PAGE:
Why I pay everything with credit card, and you should too

Imagine using someone else’s money for buying most of the things in life and paying back several weeks later (free loan); considering time value of the money, that’s a great deal!

credit_card_logoIt’s not as uncommon as you may think thanks to the invention of Credit Card. I’ve been using credit cards for over a decade now and I literally use it everywhere it’s accepted. I’ve had transactions as small as 58 cents and as large as several thousand dollars on my credit card. Following are the advantages I’ve discovered over the years:

  • Free loan for upto 50 days: this is my favorite advantage. You don’t need to touch your money for buying things; just use bank’s money and pay them later! This means that if something is on sale on Thursday and you don’t get paid till Friday, you can still buy it. Also if you’re getting reimbursed for purchases, you don’t have to pay out of pocket – you’ll have money before the due date. (I always do this for work travel)
  • Several protections that come with the card: Purchase protection, price protection, fraud protection, extended warranty protection, and return protection to name a few. I’ve used fraud protection, price protection (if a card purchase is advertised for less in print or online within 90 days, the difference can be reimbursed) few times 
  • Convenience: can’t beat the convenience of not having to worry whether you have enough cash or a check book. [I still carry $20, just for emergencies – my longest time without using the emergency cash is around a year]
  • Merchants putting hold on card: Some merchants like to put hold on cards for amount greater than you’re supposed to pay, for example: hotels, gas station, rental cars. With credit card, the hold amount is not going out of your pocket and when the final amount is charged, you only have to pay that much. I’ve had hotels put as much as $50 – $300 extra on hold depending on the location
  • Items easier to dispute: if there are wrong charges with a merchant, it’s easier to dispute and you haven’t paid money from your pocket yet, so money that can be spent elsewhere is not stuck. For some of my credit cards, charges of 5 – 10 dollars don’t even go to official dispute, I’ve had it reimbursed immediately by the bank
  • No Foreign Transaction Fees: lot of cards these days offer this benefit, so you can enjoy more time exploring and less time worrying about the fees and waiting in line to get local currency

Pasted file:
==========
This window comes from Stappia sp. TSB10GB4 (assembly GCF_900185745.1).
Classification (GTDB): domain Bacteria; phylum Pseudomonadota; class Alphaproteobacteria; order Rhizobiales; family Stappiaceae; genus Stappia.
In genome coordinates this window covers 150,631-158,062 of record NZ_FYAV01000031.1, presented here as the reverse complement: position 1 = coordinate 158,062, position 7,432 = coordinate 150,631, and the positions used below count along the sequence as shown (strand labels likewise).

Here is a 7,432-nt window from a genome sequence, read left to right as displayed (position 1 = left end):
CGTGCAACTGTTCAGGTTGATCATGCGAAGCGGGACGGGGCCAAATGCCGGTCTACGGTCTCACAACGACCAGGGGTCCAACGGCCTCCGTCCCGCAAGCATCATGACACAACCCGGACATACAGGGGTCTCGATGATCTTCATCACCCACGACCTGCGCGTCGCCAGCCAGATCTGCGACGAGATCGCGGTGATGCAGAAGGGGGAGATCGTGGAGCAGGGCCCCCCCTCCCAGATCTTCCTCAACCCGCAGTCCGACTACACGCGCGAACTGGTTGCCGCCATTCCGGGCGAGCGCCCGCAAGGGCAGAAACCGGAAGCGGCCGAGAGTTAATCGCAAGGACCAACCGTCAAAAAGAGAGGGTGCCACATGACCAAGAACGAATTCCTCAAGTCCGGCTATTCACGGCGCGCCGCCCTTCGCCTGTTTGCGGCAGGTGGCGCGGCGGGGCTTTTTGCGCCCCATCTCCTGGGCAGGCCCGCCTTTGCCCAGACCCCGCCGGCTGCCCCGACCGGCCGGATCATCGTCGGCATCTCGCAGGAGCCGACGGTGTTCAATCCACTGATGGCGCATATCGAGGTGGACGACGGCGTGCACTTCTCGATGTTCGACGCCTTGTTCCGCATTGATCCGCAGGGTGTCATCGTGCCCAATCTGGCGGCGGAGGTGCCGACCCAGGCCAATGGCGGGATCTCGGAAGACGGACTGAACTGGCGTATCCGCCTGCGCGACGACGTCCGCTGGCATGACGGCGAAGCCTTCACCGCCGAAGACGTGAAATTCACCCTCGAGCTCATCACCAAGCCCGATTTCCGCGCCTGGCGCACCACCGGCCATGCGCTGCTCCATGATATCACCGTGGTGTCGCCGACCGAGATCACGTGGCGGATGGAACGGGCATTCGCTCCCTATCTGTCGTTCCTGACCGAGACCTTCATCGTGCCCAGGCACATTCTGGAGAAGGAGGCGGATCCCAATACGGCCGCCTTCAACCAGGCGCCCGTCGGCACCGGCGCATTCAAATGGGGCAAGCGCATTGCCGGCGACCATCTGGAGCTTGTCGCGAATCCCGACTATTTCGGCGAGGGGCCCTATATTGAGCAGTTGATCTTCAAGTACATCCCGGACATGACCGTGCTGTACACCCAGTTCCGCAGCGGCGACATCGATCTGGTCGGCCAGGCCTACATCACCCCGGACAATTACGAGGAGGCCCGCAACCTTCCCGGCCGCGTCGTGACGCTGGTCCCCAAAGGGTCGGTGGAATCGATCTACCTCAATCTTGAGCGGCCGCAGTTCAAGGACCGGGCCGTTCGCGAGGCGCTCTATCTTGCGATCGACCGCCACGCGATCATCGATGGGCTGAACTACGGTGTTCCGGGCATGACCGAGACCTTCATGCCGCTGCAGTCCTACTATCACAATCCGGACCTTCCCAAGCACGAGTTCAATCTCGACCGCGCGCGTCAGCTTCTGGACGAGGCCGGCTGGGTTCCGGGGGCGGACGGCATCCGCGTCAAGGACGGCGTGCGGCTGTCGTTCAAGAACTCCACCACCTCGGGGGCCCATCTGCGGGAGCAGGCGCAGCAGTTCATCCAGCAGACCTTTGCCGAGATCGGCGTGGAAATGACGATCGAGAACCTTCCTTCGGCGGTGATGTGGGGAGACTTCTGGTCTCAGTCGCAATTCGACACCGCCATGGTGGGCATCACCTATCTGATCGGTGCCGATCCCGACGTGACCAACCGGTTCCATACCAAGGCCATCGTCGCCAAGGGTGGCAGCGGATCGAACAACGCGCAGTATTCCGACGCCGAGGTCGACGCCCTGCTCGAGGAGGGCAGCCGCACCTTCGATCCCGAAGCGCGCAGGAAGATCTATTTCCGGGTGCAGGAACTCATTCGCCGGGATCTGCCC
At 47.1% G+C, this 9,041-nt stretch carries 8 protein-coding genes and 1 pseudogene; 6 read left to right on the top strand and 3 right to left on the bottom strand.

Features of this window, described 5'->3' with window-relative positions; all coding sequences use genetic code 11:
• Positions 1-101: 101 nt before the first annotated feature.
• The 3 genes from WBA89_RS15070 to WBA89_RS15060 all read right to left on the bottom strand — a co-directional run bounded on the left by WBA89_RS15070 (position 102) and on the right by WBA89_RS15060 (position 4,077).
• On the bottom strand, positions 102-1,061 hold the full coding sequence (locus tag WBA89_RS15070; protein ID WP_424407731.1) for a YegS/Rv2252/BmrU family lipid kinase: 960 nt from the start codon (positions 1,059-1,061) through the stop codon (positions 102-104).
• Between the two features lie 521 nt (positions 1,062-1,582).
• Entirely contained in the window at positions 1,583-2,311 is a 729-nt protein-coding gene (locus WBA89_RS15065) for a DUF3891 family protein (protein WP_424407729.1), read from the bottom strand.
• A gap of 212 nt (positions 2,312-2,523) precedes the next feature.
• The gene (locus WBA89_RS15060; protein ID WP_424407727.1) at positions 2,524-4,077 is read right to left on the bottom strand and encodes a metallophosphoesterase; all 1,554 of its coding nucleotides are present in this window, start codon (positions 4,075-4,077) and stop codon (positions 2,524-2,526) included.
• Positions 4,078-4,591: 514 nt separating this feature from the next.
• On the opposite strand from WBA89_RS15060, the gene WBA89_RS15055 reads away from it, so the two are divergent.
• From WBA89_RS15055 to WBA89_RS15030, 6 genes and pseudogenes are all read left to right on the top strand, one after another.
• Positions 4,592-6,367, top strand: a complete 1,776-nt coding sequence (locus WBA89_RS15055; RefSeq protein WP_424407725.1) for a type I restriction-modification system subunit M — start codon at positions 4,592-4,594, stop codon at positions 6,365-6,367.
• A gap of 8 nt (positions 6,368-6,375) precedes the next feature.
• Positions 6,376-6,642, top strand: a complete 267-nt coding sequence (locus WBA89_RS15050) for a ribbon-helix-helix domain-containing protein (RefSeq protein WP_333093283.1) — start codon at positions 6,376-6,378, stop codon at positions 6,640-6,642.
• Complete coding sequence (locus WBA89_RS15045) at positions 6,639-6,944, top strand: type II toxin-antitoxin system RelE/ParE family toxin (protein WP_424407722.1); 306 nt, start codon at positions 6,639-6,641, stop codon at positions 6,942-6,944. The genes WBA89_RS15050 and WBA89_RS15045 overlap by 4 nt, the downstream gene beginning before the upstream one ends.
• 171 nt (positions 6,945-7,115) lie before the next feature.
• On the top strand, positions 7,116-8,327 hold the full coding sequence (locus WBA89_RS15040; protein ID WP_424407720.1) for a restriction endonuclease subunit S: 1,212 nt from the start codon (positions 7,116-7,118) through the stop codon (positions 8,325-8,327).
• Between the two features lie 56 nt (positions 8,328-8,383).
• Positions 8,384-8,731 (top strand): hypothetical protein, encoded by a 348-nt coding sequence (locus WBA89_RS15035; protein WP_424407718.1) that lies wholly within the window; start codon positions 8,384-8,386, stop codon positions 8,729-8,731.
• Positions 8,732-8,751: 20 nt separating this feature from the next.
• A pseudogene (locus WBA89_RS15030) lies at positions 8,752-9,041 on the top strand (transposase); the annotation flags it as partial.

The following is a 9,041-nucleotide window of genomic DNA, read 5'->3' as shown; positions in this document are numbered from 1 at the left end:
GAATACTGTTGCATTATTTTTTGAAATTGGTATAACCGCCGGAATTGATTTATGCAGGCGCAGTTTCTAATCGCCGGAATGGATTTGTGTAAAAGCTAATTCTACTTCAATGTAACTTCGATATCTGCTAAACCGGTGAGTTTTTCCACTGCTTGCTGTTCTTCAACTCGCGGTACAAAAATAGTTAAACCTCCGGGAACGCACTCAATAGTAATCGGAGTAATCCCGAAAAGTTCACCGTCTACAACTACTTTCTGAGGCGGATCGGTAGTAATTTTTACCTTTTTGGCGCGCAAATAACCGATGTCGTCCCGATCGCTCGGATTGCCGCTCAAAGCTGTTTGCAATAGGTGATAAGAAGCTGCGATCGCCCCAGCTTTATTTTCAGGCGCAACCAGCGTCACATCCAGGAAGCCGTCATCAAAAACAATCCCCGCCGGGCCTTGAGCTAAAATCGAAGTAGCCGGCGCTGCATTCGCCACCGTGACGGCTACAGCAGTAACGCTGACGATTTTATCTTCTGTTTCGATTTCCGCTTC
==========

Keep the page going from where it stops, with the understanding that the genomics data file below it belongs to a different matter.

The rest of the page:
• Build Credit: Credit card helps build credit, which is very useful for a buying a lot of things on credit in future – house mortgage is a prime example
  • Rewards/Cashback and several other benefits that come with the card: There are several signup bonus cards, cashback and travel reward cards. Several websites have dedicated sections to help find the best reward card suited for every lifestyle. We make few hundred dollars in cashback and few more in travel reward each year just by making regular purchases on credit cards. Reward card annual fee may vary depending on what they offer; it’s $550 for Amex Platinum and $450 for Chase Sapphire Reserve at the time of writing this post. Paying several hundred dollars are well worth if you are able to use most the rewards the card has to offer. I personally have Sapphire Reserve and I think it’s worth having even without the signup bonus for folks who like to travel

sapphire_reserveSo next time you are paying for anything, think about the benefits of using credit card vs the other mode of payment. (I use cash or check for transactions that do not accept credit card, or it’s more expensive to use. For example: if a merchant is trying to charge me 3% extra for using credit card, sometimes it’s not worth the extra charge)

P.S.: I always pay the monthly bill in full [treat credit card as a charge card], a lot of these benefits are not worth it if you carry a balance.

2 thoughts on “Why I pay everything with credit card, and you should too

  1. Pingback: My favorite credit card perks | How far does your money go?

  2. Pingback: Bad debt, good debt & cost of borrowing money | How far does your money go?

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